FSU/Asolo Conservatory director retiring after 17 years

Jay Handelman
Sarasota Herald-Tribune
Greg Leaming, who has been director of the FSU/Asolo Conservatory since 2004, will retire at the end of the 2021-22 academic year.

After 17 years leading the Florida State University/Asolo Conservatory graduate acting program in Sarasota and serving as associate artistic director of Asolo Repertory Theatre, Greg Leaming said his decision to retire at the end of the new school year comes at a perfect time.

He believes the program is stronger than it has been in years, even after the last 18 months rocked the conservatory from the pandemic to tackling issues of racism.

“We came out of the health crisis alive and actually graduated a class last year and have two classes moving up that we feel good about,” he said.

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Months into the pandemic in 2020, a call to action letter issued by Black students and endorsed by more than 200 alumni and other theater artists, challenged the school to adopt anti-racist measures and take steps to diversify.  Coming in the wake of the murder of George Floyd, the challenge led to changes that Leaming believes have strengthened the program.

In June, The Hollywood Reporter included the conservatory on its list of the top 25 acting programs in the world, a list topped by the Juilliard School and the Yale School of Drama. The FSU/Asolo Conservatory ranked No. 20.

“It seems like a good time to leave because the place is in good shape,” Leaming said.

At the 2013 FSU/Asolo Conservatory graduation ceremony, graduate Francisco Rodriguez gave conservatory director Greg Leaming a bear hug.

After some challenging years between the Sarasota program and the main campus in Tallahassee, including talk about moving the conservatory out of Sarasota, Leaming said “the relationship with Tallahassee has improved exponentially. Tallahassee has embraced the conservatory in the past three years in a way that had never happened, the interest in working with the conservatory and moving it forward has been huge.”

Brad Brock, director of the FSU School of Theatre who has worked closely with the conservatory since the students’ call to action last year, said Leaming’s “impact can be seen in the successes of our students, the achievements of our alumni, the strong relationship with the Asolo Repertory Theatre, and the numerous awards and national rankings that the program has received.”

And James Frazier, dean of the college of fine arts, said under Leaming’s leadership, “the program has consistently been recognized as one of the highest caliber among its peers both nationally and internationally.”

Like so many others, Leaming, 66, said he had time to reflect on his life during the pandemic and what might come next.

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Time for reflection

Leaming is not sure of his plans other than a move to Pennsylvania.

“I need to retire from everything, the theater, teaching, directing,” he said. “I need to step back from it all and just breathe a little bit and then figure it out.”

He admits the decision is “scary as hell” because “I’ve always had a job to go to, so that will be a little weird.”

In the three-year conservatory program, second-year students present a season of four shows, and in their third year, they become members of the Asolo Rep acting company.

FSU/Asolo Conservatory director Greg Leaming announcing the 2018-19 lineup for second-year conservatory students.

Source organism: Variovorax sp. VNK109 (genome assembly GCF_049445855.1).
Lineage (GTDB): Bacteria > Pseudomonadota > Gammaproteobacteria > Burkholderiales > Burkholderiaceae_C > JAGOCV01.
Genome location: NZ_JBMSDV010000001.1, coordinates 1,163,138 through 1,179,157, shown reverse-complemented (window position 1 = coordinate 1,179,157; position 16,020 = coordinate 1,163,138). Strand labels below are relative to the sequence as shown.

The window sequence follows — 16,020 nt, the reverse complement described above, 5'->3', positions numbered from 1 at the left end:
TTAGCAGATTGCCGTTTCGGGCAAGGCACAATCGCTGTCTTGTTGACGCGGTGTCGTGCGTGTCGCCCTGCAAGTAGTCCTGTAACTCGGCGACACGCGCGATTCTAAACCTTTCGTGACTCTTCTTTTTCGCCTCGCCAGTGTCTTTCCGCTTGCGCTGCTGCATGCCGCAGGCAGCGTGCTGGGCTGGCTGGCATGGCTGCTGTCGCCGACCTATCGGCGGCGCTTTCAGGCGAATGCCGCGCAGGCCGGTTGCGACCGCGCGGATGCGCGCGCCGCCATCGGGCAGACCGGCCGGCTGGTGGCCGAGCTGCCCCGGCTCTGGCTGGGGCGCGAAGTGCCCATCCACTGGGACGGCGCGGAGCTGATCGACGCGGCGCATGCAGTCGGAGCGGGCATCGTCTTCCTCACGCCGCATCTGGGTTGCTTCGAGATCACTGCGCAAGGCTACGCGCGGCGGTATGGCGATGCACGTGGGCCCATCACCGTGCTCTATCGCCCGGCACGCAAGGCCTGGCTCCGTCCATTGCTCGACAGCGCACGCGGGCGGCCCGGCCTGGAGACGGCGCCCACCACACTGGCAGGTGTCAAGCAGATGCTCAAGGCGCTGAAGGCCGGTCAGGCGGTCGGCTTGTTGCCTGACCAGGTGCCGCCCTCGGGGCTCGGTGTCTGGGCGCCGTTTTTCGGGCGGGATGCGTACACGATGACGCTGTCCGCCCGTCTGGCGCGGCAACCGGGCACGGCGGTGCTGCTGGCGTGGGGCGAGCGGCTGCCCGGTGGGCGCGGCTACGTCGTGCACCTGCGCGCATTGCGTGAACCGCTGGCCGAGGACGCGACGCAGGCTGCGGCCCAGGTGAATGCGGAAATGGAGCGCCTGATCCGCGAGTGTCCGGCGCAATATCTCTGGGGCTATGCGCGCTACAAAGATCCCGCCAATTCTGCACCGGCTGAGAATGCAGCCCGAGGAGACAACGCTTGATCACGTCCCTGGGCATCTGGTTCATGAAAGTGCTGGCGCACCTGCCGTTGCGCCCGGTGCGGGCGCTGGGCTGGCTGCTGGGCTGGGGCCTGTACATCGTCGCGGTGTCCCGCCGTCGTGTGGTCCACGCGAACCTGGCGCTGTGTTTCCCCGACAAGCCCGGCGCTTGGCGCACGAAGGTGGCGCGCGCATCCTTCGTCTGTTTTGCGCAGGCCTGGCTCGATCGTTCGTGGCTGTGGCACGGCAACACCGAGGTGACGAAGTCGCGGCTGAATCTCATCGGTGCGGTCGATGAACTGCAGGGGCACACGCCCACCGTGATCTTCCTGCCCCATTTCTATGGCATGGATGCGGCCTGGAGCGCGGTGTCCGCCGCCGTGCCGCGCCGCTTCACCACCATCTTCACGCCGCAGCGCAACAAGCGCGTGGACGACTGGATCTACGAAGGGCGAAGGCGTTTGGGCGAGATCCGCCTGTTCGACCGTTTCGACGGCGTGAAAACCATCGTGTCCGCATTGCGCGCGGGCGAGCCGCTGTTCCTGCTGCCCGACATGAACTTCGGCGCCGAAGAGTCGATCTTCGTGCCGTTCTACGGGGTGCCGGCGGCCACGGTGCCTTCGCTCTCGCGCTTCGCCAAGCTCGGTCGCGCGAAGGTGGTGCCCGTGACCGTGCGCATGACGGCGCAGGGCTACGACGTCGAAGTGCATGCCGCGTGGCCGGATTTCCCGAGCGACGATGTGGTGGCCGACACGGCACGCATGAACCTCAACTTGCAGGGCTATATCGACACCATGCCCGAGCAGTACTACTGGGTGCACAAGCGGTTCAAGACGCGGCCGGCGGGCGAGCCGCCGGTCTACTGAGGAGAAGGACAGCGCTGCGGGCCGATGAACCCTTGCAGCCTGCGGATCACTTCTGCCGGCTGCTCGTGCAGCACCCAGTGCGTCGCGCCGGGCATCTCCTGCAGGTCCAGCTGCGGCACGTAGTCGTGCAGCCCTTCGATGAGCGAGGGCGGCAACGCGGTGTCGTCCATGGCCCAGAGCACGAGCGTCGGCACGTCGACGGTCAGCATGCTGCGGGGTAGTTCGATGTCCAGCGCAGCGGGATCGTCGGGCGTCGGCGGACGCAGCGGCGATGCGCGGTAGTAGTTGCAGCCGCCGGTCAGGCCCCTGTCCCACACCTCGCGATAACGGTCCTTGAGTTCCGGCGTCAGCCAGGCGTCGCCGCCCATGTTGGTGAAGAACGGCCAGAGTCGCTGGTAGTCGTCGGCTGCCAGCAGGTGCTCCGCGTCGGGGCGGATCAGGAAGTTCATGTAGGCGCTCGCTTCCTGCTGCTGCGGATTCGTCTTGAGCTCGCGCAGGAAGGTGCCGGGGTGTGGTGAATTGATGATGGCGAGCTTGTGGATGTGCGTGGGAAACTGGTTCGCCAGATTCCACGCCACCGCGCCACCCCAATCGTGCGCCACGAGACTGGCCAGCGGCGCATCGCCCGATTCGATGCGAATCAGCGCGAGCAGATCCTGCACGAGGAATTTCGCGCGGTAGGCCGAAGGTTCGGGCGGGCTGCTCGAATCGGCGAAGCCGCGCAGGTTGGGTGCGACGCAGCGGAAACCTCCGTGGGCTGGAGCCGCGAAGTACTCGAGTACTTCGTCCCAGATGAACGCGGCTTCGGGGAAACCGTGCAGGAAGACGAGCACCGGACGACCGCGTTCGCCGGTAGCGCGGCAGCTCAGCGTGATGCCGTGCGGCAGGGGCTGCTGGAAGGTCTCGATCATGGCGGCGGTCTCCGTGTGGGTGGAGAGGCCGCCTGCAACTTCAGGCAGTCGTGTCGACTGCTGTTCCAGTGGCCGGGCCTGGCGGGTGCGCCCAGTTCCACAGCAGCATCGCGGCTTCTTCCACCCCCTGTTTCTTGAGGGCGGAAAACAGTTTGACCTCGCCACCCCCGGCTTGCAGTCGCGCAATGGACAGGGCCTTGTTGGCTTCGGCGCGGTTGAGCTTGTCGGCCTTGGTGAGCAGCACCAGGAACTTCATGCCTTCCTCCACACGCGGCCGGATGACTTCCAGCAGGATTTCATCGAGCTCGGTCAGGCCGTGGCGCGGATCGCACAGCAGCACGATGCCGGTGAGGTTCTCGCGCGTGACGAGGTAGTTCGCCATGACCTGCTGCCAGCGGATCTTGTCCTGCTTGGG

Last year was the first that the students weren’t able to perform on stage. Students performed on video in “Julius Caesar,” and Anna Deveare Smith’s “Twilight: Los Angeles, 1992,” which was a response to the student call for greater diversity in programming and creative personnel.

The call to action “essentially alerted us to look for and consider the racial bias that might be at the heart of what we’re doing. It made us think more carefully that every student is seen or sees him or herself here,” he said.

Faculty members examined the curriculum, and because recruiting for the new first-year class was done exclusively online, Leaming was able to see a broader range of potential students who might not have been able to afford to travel to audition cities.

“Anyone with a phone and a camera could audition and it opened up people in a way that I hadn’t seen before and led to a more diverse student body,” he said. “And the more we diversify the student body, the more we have to diversify the season. We’re also looking to bring in a more diverse core of guest artists.”

Limited directing opportunities

Leaming assumes he won’t be directing much in the future. 

“I don’t think there’s a lot of directing opportunities for me out there for the next 10 years because of this examination of people in positions of power and theaters trying to diversify those positions,” he said.

He will most miss teaching a script text analysis class. “Maybe 75 percent of the students like it and 25 percent hate it,” he said. “I would love to keep doing that if I could find a program where I could do it as an adjunct or something. A little bit of teaching would be great and I’d like to find a way to continue directing.”

The university said it will conduct a national search to find Leaming’s successor over the course of the new school year.

Leaming directed numerous productions for both the conservatory and Asolo Rep. Among his favorites were “Cloud Nine,” “The Misanthrope,” “Men of Tortuga” and “Gloria.”

“They were all great experiences,” he said. “And I have always enjoyed working with the second year students.”

During his tenure, Leaming launched the summer Dog Days Theatre Company, which operated for just a few years before the pandemic, providing opportunities for recent graduates. He also launched Asolo Rep’s Unplugged series to test out new plays in a casual setting.

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